DevOps is one of the most popular buzzwords in the tech industry and for a good reason. Some consider it to be the root of all evil, while others praise it as a silver bullet. I like to call it “technical agile”. It’s simply a culture where we all put emphasis on getting features to the users as smoothly as possible, instead of playing constant blame game and finding a problem for every solution.
In the past, organizations were arranged in a certain way. Organizational silo, though fading into oblivion, is still present in some workplaces. In case you’re unaware of the concept: ‘’silo’’ is the key word here. Just as farmers use silos to separate different types of grains, employers may sometimes divide their employees into specialized teams, responsible for consecutive stages of software development. Such a practice builds walls between departments and a habit of throwing stuff over these walls. Not literal ones, but being separated from one another, people are basically encouraged to have the ‘’we’’ and ‘’they’’ approach. In this scenario, they don’t work as a team. What does devops have to do with all that? Can it change the way we think about software development?
As the name suggests, DevOps is a combination of ‘’Development’’ and ‘’Operations’’, and describing it as “technical agile” seems surprisingly accurate. When we take a step back and try to determine what the purpose of all the things we are trying to do is, it boils down to giving users new stuff they want, and, at the same time, not breaking what they already have.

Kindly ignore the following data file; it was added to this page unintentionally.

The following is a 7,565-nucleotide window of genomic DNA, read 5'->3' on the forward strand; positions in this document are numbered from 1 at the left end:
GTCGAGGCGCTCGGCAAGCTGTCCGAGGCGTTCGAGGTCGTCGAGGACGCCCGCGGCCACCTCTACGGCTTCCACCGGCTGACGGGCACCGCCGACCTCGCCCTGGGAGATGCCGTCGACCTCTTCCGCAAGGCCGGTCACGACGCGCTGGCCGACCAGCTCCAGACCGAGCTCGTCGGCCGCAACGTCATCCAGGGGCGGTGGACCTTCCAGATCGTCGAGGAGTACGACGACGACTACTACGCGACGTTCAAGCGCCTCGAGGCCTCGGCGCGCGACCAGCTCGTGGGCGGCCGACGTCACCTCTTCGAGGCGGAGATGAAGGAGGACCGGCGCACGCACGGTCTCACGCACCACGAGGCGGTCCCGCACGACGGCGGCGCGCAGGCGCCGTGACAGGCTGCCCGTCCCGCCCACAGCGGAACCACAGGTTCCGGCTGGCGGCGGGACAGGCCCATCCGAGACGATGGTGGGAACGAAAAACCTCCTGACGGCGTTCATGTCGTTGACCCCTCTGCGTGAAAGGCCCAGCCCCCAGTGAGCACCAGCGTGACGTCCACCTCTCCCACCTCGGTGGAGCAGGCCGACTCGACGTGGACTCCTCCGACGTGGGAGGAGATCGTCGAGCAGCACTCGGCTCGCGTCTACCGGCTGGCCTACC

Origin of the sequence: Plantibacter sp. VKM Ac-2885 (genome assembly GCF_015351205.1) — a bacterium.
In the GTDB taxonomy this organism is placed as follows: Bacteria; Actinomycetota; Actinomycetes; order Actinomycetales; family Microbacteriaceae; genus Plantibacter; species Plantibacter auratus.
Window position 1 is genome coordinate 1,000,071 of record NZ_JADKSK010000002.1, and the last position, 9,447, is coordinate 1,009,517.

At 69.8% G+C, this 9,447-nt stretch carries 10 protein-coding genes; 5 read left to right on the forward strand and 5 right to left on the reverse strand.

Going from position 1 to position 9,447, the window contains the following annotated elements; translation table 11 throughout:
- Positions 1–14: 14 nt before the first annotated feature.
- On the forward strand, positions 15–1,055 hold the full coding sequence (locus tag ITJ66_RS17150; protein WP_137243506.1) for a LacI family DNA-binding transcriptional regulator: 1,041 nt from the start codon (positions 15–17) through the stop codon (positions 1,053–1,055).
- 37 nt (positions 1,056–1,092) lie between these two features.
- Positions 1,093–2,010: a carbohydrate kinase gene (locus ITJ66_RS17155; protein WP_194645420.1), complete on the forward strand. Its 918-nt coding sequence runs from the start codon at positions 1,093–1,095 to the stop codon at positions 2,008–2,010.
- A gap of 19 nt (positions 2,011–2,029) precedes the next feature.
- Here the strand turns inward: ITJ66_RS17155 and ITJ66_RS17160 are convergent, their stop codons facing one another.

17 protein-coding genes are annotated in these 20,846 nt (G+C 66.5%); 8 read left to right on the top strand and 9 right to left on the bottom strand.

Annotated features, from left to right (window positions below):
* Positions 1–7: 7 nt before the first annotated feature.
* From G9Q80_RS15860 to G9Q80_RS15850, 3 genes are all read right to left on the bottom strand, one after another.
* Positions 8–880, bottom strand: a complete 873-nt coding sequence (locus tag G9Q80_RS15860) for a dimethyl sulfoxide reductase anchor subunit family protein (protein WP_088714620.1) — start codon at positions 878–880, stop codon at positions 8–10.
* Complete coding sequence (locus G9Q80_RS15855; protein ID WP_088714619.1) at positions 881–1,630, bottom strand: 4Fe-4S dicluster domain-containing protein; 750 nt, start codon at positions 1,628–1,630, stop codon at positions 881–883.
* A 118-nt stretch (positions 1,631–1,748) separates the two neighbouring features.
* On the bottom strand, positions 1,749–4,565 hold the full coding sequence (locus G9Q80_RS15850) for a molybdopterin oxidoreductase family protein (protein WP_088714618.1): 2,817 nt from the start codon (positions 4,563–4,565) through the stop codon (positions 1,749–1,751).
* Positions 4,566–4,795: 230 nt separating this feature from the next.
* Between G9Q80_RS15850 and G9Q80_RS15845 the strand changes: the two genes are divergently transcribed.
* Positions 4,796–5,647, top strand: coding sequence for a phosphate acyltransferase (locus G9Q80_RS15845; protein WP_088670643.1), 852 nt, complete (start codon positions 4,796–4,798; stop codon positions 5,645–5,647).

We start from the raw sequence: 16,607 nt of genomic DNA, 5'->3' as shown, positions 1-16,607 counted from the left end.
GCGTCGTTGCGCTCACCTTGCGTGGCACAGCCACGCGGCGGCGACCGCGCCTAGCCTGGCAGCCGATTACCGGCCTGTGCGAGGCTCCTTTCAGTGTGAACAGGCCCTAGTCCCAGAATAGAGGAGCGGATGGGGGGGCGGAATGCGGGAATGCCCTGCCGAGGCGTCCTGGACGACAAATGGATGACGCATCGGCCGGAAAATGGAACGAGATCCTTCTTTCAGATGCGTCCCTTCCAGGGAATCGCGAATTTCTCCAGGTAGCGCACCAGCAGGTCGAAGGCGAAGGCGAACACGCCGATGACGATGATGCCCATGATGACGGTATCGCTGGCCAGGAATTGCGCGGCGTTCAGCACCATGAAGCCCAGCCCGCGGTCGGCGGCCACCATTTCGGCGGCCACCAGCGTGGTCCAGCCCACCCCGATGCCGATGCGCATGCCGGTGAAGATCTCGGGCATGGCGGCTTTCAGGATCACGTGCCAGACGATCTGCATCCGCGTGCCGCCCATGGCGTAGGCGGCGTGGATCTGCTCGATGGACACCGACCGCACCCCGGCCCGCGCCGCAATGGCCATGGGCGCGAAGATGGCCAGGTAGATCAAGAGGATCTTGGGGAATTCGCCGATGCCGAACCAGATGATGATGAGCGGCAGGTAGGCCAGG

As engineers, we (sometimes) have a tendency of over-engineering things and that’s what I believe we did with waterfall. While the idea of Big-Design-Up-Front might have been just fine 50 years ago when writing a program took a couple of hours and compiling it took a couple of weeks, it simply doesn’t apply anymore.
In every difficult project, you eventually get to a point where you simply need to get together and discuss what needs to be done if you want to finish work and finally go home. After going through numerous hurdles, a bunch of guys probably did just that. Instead of declaring the code done but not available to users and blaming the code being not deployable on the developers, a few really smart gals and guys decided that’s not how they want to work. They coined up the term “DevOps” to push each other to work more closely together. It is a way of working devised from lean manufacturing initially implemented by Toyota. It is based on three principles (also called “three ways”).
The First Way – System Thinking
Image: itrevolution.com by Gene Kim
The Second Way – Amplify Feedback Loops
It’s about creating feedback loops and acting on them. We want to know about any problems the moment they arise to mitigate them instead of pretending everything’s fine or it’s someone else’s fault. It gives us the necessary information to know what should be fixed and how we might improve the way we work.
The Third Way – Culture of Continual Experimentation and Learning